“You’re right. Let’s draw a face”, he told her. He then gripped on the pencil and starting turning the vase into a face. They drew every detail: the nose, the eyes, the mouth, paying extra attention to the lips. When they reached the ear, he designed a beautiful pearl-looking earring. His movements were so smooth and cautious that flowed as if by magic. He didn’t make a single mistake. The curves of the face started igniting her imagination, as if reminding her of someone she knew, yet she couldn’t understand whom. After they finished with the face, they added clothes, as well as a head-scarf that hinted towards something Eastern. The rest of the face, however, had European characteristics, something that made her wonder:
“Are we drawing a specific person?”
“Well, yes and no. It’s the girl with a pearl earring from Johannes Vermeer. Join my class and you will learn everything”, he replied.
This stirred her imagination in ways she couldn’t have ever possibly imagined. She realized her tutor was something special, a man so talented and passionate about his art that his hand had fused with his creative mind. He persuaded her. They talked a little more about the painting, and he then explained in full detail what she would be learning in his workshop, as well as some details about his own past. They gave hands. He would be very glad to have her as a student in the class that would start in October. As he took her to the exit, he thanked her with his heart, and she was also so amazed and impressed by all this that she didn’t even hesitate for a moment to renew their date.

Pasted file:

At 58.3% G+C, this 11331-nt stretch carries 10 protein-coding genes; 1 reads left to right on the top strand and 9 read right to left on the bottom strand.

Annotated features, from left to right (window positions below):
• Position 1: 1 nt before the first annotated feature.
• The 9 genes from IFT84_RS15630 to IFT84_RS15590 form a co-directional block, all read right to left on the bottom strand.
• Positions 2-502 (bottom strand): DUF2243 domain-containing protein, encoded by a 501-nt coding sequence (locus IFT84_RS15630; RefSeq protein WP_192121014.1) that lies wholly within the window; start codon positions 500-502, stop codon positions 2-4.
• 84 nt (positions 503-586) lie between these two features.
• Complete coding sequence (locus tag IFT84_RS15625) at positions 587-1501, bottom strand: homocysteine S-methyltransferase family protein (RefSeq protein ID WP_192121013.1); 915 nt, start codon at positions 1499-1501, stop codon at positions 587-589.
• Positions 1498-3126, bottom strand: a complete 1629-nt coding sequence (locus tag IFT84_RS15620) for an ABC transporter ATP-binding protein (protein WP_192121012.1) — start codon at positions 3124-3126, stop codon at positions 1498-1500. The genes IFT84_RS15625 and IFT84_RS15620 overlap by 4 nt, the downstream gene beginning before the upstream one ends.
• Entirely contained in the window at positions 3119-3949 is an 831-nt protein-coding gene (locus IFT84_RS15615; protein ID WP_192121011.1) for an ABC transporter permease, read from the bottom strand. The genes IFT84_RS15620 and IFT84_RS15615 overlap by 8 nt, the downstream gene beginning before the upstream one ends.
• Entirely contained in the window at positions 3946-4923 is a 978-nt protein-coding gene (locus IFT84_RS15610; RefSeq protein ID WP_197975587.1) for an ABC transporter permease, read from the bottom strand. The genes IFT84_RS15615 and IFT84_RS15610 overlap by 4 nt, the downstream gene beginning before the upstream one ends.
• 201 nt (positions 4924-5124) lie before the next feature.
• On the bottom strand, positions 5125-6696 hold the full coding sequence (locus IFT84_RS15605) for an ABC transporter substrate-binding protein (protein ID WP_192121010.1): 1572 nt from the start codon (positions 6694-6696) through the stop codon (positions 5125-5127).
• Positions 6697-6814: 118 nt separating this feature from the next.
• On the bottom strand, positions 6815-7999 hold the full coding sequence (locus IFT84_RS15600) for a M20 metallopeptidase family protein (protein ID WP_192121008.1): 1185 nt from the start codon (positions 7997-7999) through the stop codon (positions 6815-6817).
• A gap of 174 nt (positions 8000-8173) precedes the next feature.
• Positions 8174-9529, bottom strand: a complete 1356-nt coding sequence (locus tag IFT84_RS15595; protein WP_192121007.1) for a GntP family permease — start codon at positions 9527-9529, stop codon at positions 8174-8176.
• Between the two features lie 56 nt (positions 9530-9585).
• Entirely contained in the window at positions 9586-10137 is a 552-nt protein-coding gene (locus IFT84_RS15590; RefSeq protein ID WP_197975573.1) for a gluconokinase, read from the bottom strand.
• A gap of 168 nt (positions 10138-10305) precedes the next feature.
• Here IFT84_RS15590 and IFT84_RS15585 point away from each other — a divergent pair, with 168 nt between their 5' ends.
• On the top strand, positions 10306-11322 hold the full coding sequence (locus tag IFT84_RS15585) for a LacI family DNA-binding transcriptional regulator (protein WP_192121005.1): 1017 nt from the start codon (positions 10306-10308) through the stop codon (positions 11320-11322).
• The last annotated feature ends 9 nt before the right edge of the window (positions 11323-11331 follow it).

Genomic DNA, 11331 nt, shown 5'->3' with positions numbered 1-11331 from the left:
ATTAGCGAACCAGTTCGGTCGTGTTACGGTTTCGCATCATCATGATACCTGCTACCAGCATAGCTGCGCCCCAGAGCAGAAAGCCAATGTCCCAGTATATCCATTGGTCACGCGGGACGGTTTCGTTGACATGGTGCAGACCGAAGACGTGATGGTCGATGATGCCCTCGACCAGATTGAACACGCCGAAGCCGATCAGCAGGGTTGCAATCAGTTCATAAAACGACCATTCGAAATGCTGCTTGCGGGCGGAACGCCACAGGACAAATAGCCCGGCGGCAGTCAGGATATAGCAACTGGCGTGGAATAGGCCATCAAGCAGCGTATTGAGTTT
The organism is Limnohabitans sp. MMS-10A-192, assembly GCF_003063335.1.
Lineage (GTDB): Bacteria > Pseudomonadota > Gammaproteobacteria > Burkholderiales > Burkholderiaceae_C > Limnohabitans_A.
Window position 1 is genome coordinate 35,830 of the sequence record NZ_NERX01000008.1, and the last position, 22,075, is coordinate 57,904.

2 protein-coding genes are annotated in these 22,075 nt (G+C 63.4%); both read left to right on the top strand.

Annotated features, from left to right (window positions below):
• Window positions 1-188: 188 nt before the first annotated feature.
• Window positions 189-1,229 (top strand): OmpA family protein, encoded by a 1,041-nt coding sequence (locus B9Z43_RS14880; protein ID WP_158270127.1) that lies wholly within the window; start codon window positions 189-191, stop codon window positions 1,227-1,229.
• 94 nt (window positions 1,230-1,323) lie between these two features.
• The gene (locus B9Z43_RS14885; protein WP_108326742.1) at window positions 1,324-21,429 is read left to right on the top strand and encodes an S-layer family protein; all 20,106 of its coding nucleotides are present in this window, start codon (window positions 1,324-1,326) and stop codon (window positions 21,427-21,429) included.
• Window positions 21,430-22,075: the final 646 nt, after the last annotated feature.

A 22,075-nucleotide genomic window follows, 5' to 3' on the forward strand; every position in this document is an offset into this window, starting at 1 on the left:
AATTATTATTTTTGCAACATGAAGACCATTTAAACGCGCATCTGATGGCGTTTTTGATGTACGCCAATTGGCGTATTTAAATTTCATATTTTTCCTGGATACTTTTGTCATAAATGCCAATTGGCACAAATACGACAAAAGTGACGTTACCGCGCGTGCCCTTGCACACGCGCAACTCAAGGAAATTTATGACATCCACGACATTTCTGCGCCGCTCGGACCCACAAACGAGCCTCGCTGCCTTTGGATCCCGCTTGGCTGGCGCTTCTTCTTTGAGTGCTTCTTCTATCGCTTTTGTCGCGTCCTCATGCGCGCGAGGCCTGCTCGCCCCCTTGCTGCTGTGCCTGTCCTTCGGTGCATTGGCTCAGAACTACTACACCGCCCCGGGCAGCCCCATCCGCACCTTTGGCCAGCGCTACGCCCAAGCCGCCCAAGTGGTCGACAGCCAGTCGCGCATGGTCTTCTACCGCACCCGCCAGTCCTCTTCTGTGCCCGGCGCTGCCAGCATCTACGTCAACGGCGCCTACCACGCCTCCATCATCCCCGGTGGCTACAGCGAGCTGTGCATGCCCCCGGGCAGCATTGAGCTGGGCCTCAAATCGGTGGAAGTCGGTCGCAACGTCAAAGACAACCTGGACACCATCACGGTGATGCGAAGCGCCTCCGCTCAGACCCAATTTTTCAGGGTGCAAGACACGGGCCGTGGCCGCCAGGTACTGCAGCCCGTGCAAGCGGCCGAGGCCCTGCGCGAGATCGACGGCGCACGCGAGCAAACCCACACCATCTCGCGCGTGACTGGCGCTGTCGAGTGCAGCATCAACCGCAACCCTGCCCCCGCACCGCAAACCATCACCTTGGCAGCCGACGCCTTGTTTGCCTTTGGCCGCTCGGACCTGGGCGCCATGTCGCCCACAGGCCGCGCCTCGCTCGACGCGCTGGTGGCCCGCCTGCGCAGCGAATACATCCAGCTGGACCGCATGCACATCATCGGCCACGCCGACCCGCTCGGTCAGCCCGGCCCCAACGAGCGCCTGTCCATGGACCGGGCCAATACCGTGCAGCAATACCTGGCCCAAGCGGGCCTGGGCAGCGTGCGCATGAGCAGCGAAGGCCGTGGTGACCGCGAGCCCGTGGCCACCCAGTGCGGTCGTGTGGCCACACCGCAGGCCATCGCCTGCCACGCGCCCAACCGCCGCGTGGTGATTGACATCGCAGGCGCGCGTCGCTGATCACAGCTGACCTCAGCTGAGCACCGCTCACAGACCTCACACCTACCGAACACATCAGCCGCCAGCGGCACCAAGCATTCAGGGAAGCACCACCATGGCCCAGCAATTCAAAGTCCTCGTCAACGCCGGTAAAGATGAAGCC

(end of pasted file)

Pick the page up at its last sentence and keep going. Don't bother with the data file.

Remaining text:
The time for her to depart came. Nikos went back to his workshop. She took her wallet out to see if she had a ticket, then touched her neck in wonder as to how she had managed to forget her scarf. She knocked on the door once again, waiting for Nikos to open. Once, then twice. In vain. As soon as she tried to shout through the door, she realized it was not shut. She didn’t have to try too hard to push it open, only to realize that the workshop was empty and the lights were off. She then walked to the tutor’s desk, picked her scarf up, then headed back to the exit, only to realize that a strange sound, like some sort of silent cry, echoed through the walls. A strange, dim light was to be seen coming out from the red curtain that separated the living room from the workshop.
With as light steps as possible, she closed in on the curtain and peeped through it. She saw Nikos, with a brush on his hands and tears on his eyes, making corrections on a big canvas on which the girl with the pearl earring from Johannes Vermeer was again to be found. With a rhythm almost erotic, he touched the painting with his brush and highlighted the characteristics of the face. She, on the other hand, touched her phone’s screen with an amazed look on her face to shed light on the wallpaper: her face was exactly the same as the girl in Nikos’ painting.